“By my faith, but thou art a wife to be proud of!” he’d cried. “Tell me the words, and I will e’en go and sample his Lordship’s wine myself!”

His wife only shook her head as she said, “No, no, I cannot do that! If I did, an’ ye yelled it over again, ‘twould turn the whole world upside down as everyone would be leaving their own work and instead fly about after other folk’s business. So just be content, husband, for ye get on fine with the knowledge ye already possess.”

The old man tried to persuade her with all the soft words he could think of, but his wife would not tell him the words. But he was a sly man, and the thought of the Bishop’s wine could not be forgotten. Night after night, he hid in the old woman’s cottage, hoping that his wife and her companions would meet there, thinking it was all in vain; but at last, he was rewarded for his trouble.

One evening, the five women assembled and in low tones and laughter, they recounted their adventures in Lappland. Then to the fireplace they went and, one after another, climbed onto a chair and put their feet on the sooty crook. They repeated the magic words and presto! They were up and away before the old man could draw his breath.

“I can do that too,” he said to himself, crawling out of his hiding place and going to the fireplace.

He repeated the actions of the Witches, said the magic words, and he too flew up the chimney; through the air he went after his wife and her companions, as if he himself was a Warlock.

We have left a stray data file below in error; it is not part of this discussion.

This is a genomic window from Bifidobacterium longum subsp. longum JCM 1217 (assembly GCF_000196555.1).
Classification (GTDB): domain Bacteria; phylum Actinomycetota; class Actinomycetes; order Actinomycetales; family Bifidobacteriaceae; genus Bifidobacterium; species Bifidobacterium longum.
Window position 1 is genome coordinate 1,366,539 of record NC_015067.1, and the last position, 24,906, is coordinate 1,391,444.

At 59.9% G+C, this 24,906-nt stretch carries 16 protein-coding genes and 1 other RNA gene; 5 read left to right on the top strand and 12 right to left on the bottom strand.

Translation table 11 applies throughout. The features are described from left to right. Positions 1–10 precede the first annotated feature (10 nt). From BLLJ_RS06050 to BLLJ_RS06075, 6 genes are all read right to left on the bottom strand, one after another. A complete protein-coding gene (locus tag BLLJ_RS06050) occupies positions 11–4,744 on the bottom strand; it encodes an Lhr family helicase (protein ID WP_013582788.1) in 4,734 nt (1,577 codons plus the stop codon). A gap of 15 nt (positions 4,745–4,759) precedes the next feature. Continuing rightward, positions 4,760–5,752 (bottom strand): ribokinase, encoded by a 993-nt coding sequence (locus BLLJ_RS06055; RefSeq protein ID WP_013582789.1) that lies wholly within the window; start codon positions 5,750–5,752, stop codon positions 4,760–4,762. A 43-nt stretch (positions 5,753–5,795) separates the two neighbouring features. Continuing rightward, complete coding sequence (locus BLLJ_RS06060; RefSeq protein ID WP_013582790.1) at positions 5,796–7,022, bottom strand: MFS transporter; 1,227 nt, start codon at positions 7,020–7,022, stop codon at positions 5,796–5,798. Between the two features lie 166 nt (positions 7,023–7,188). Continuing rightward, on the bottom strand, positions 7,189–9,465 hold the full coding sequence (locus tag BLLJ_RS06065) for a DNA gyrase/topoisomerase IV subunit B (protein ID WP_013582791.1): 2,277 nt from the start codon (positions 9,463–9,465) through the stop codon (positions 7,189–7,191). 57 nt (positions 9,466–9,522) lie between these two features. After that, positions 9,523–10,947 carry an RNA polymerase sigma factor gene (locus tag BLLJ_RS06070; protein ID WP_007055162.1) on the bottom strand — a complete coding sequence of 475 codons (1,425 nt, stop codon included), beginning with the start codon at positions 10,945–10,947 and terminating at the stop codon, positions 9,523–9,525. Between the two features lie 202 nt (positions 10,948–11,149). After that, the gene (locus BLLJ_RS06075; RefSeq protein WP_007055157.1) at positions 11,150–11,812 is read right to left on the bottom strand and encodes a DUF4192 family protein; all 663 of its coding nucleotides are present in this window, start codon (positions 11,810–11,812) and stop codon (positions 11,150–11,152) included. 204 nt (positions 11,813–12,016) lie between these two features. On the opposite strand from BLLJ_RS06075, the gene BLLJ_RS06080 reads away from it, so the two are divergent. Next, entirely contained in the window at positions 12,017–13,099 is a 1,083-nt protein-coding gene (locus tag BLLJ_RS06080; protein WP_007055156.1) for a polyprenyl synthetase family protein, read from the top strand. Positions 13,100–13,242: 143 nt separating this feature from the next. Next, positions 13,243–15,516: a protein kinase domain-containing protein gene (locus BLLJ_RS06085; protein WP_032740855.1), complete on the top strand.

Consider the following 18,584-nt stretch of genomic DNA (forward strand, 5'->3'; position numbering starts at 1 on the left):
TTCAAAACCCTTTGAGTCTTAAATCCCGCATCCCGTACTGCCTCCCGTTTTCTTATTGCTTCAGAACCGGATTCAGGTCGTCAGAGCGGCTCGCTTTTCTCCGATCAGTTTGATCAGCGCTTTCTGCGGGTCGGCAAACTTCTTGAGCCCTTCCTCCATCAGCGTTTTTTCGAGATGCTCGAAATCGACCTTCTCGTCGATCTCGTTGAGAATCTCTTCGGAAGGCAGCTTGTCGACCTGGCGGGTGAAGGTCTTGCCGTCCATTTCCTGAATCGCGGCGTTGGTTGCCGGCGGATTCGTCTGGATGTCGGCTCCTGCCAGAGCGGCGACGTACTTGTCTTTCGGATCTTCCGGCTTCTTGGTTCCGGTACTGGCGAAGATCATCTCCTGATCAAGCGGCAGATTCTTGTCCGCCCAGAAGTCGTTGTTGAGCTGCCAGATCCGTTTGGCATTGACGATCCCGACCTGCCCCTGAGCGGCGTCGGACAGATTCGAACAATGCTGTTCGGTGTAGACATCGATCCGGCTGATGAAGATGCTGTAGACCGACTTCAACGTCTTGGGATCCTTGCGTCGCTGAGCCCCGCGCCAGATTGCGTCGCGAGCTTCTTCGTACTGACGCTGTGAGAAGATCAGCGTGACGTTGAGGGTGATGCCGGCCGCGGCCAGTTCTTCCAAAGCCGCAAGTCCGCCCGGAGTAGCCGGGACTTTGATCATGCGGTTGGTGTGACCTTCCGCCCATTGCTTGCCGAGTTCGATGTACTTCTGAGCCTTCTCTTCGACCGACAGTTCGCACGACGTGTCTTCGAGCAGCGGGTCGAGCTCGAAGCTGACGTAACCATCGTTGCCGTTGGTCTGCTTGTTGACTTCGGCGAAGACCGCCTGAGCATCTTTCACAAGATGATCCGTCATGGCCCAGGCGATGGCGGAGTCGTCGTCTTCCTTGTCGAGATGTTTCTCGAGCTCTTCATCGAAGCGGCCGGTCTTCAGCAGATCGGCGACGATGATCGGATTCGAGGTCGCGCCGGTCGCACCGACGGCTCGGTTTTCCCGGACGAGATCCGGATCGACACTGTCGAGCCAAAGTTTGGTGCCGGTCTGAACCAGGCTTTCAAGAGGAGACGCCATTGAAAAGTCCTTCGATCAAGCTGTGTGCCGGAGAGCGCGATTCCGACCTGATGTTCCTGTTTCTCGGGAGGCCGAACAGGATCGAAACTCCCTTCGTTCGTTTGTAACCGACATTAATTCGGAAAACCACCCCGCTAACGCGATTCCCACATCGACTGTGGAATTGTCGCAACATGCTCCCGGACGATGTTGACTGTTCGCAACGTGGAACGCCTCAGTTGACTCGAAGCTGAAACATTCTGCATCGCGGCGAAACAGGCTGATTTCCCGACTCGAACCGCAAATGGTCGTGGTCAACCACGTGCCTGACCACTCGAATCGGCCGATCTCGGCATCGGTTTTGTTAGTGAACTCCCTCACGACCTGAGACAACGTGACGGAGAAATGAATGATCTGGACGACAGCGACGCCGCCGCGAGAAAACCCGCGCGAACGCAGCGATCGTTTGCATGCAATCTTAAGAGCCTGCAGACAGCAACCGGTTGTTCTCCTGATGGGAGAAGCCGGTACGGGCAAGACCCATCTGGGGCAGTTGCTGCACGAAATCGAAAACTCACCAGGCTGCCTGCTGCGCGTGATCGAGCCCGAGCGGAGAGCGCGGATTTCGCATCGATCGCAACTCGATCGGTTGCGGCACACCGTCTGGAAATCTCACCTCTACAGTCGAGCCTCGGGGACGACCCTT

Now, Witches are not in the habit of looking over their shoulders, and so the five old women did not notice he had followed them until they reached the Bishop’s Palace and went down into his cellar; though they were not pleased at being followed, there was nothing to do about it now and so it happened that the group settled down for an evening of merriment. They tapped a couple of casks of wine and drank a little of each, but not too much for the old women were cautious and knew that if they wanted to be home before daybreak, it would be wise to keep their heads clear.

However, the old man had no such qualms, and he sipped and sipped until he became quite drowsy and laid on the floor, fast falling asleep. His wife, upon seeing this, thought to teach him a lesson not to be so curious in the future; when it was time to leave, the Witch departed with her companions without rousing her husband.